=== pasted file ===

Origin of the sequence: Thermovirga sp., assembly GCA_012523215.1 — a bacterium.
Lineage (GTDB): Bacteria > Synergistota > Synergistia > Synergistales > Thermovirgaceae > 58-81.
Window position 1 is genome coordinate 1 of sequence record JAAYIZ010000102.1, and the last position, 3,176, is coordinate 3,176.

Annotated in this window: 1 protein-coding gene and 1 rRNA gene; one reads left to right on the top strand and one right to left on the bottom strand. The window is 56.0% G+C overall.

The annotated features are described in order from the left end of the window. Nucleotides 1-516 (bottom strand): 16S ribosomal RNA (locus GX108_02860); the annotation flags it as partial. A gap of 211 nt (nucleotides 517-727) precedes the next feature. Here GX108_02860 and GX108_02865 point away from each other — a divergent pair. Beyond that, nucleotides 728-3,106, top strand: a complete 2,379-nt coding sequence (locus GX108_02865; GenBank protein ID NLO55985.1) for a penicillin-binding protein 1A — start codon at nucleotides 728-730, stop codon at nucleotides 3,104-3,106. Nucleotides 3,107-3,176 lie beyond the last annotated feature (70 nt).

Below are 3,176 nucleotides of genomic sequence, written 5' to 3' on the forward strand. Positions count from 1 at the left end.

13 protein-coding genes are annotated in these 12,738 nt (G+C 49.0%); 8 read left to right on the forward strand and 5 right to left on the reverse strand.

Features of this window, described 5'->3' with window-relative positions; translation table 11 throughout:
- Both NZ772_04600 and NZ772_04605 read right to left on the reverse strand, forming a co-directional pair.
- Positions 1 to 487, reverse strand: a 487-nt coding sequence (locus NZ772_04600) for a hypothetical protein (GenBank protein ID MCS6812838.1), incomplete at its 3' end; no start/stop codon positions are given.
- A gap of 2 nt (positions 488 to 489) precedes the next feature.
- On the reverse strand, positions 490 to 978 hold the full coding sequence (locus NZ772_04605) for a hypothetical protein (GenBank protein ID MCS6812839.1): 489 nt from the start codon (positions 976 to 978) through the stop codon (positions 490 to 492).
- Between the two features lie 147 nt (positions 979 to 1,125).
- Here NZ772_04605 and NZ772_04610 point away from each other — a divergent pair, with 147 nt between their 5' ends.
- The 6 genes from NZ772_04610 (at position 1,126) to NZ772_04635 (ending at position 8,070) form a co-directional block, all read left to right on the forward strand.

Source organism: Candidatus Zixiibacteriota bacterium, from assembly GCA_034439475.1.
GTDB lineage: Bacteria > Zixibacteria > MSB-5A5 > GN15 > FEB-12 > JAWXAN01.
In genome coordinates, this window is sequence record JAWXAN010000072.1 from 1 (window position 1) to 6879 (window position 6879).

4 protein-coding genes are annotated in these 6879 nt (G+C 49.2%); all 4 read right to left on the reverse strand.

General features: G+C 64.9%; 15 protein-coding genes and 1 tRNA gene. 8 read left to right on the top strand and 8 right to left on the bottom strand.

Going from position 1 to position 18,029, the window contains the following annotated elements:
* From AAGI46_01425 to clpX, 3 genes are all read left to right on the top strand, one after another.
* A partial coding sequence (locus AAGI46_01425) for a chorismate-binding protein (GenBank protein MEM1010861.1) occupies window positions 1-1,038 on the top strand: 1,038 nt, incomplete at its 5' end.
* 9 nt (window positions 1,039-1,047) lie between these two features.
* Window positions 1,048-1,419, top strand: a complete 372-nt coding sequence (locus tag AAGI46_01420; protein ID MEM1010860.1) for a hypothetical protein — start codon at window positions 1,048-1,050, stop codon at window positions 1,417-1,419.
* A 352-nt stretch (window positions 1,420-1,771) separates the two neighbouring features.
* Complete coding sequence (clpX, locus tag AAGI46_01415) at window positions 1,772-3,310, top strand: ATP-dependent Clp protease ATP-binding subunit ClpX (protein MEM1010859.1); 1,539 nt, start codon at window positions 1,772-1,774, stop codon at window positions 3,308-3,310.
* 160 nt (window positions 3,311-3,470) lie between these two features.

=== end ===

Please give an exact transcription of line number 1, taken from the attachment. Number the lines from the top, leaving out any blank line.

Origin of the sequence: Thermovirga sp., assembly GCA_012523215.1 — a bacterium.